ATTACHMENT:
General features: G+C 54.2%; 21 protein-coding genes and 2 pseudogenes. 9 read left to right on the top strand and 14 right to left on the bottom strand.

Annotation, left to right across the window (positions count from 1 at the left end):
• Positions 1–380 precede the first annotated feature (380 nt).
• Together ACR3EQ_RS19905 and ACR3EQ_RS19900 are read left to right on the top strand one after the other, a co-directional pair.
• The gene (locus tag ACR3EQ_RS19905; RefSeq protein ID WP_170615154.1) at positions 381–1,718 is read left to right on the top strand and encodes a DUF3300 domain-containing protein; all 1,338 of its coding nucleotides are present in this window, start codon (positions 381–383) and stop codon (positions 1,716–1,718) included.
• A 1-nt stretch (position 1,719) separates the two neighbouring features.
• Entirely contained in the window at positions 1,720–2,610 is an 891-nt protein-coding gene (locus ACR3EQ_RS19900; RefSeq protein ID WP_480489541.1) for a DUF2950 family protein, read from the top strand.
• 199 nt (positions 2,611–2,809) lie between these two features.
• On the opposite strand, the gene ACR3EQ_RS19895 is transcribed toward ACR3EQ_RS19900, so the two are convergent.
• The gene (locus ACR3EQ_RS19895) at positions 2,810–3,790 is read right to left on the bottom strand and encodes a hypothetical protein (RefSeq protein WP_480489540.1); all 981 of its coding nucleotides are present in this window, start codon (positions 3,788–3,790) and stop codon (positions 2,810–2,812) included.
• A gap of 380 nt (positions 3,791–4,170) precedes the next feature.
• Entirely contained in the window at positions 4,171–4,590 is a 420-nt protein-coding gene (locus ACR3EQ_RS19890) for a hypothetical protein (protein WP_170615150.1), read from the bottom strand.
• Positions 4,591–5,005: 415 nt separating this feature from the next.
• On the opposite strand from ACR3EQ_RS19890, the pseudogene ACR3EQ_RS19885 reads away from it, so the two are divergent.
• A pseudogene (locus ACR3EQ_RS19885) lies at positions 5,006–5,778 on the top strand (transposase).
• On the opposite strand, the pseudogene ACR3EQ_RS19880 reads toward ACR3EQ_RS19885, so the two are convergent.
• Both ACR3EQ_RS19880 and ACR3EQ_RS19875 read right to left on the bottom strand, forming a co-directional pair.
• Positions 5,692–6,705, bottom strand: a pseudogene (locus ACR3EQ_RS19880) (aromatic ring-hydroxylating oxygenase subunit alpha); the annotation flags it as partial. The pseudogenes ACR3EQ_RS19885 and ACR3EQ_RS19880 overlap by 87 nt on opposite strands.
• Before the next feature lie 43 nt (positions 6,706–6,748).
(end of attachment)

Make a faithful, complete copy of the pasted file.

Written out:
General features: G+C 54.2%; 21 protein-coding genes and 2 pseudogenes. 9 read left to right on the top strand and 14 right to left on the bottom strand.

Annotation, left to right across the window (positions count from 1 at the left end):
• Positions 1–380 precede the first annotated feature (380 nt).
• Together ACR3EQ_RS19905 and ACR3EQ_RS19900 are read left to right on the top strand one after the other, a co-directional pair.
• The gene (locus tag ACR3EQ_RS19905; RefSeq protein ID WP_170615154.1) at positions 381–1,718 is read left to right on the top strand and encodes a DUF3300 domain-containing protein; all 1,338 of its coding nucleotides are present in this window, start codon (positions 381–383) and stop codon (positions 1,716–1,718) included.
• A 1-nt stretch (position 1,719) separates the two neighbouring features.
• Entirely contained in the window at positions 1,720–2,610 is an 891-nt protein-coding gene (locus ACR3EQ_RS19900; RefSeq protein ID WP_480489541.1) for a DUF2950 family protein, read from the top strand.
• 199 nt (positions 2,611–2,809) lie between these two features.
• On the opposite strand, the gene ACR3EQ_RS19895 is transcribed toward ACR3EQ_RS19900, so the two are convergent.
• The gene (locus ACR3EQ_RS19895) at positions 2,810–3,790 is read right to left on the bottom strand and encodes a hypothetical protein (RefSeq protein WP_480489540.1); all 981 of its coding nucleotides are present in this window, start codon (positions 3,788–3,790) and stop codon (positions 2,810–2,812) included.
• A gap of 380 nt (positions 3,791–4,170) precedes the next feature.
• Entirely contained in the window at positions 4,171–4,590 is a 420-nt protein-coding gene (locus ACR3EQ_RS19890) for a hypothetical protein (protein WP_170615150.1), read from the bottom strand.
• Positions 4,591–5,005: 415 nt separating this feature from the next.
• On the opposite strand from ACR3EQ_RS19890, the pseudogene ACR3EQ_RS19885 reads away from it, so the two are divergent.
• A pseudogene (locus ACR3EQ_RS19885) lies at positions 5,006–5,778 on the top strand (transposase).
• On the opposite strand, the pseudogene ACR3EQ_RS19880 reads toward ACR3EQ_RS19885, so the two are convergent.
• Both ACR3EQ_RS19880 and ACR3EQ_RS19875 read right to left on the bottom strand, forming a co-directional pair.
• Positions 5,692–6,705, bottom strand: a pseudogene (locus ACR3EQ_RS19880) (aromatic ring-hydroxylating oxygenase subunit alpha); the annotation flags it as partial. The pseudogenes ACR3EQ_RS19885 and ACR3EQ_RS19880 overlap by 87 nt on opposite strands.
• Before the next feature lie 43 nt (positions 6,706–6,748).